When Abraham Lincoln denounced secession during his Inaugural Address and vowed to hold all federal property in the South, everyone knew he was referring to Fort Sumter. Most federal installations of significance had already been surrendered to Confederate authorities. But Fort Sumter, sitting at the entrance to Charleston Harbor, remained in the hands of the federal government. For the people of South Carolina, the first state to secede, seizing the brick fortress was necessary to show they were serious. For Lincoln, defending the fort was necessary to show he was equally resolved. 9
The 68 federal soldiers and their Kentucky-born commander, Major Robert Anderson, manning Fort Sumter stood at the center of the unfolding drama. They knew that they could not hold out long against the canon and southern militia being deployed along the perimeter of the harbor. Even if the walls of the fort could sustain the barrage, their supplies would not hold out against a siege. In fact, it was Lincoln’s very public announcement on 6 April 1861 that he intended to re-supply the fort that sent the Southern forces into action.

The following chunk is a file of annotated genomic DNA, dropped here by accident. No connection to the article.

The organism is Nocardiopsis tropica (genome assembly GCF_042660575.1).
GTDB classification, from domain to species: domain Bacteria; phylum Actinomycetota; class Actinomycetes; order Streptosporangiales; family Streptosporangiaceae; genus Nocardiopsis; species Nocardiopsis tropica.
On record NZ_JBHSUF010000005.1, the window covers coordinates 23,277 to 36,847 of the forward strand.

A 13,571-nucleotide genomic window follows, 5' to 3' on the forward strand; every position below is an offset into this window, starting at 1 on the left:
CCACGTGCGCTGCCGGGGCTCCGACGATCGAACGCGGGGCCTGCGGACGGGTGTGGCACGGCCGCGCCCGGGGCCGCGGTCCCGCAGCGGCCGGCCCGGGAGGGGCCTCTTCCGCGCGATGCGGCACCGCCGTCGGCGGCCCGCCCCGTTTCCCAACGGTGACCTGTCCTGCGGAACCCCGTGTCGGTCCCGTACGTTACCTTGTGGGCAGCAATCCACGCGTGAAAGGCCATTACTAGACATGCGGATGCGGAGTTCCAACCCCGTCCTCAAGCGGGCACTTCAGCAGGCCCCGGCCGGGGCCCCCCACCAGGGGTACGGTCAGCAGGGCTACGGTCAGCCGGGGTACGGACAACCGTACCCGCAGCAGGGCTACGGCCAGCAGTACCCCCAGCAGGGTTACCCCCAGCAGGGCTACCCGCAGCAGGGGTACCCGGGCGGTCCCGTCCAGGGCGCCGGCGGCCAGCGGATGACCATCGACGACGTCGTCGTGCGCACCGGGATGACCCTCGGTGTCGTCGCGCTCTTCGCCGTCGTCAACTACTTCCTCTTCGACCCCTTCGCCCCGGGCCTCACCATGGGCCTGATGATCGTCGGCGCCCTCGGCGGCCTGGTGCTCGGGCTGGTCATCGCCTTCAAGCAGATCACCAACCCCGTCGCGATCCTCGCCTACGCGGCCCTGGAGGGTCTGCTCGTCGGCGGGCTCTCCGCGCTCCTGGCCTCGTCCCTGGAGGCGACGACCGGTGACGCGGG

On 11 April, General P.T.G. Beauregard demanded that Fort Sumter be surrendered immediately. When Anderson refused, the Southern canon opened fire. Edmund Ruffin, a long-haired, long-time advocate of states’ rights and secession, was given the honor of firing the first shot. For 34 hours, the Southern artillery blasted away. The federal troops returned the fire. Yet incredibly no one was killed—America’s most deadly war began with a bloodless battle.
At 2:30 p.m. on 13 April, Anderson surrendered the fort. The Confederates had removed the most visible remaining sign of federal authority. More important, they had crossed the line separating talk and action, separating negotiation and war; and President Abraham Lincoln had joined them on the other side.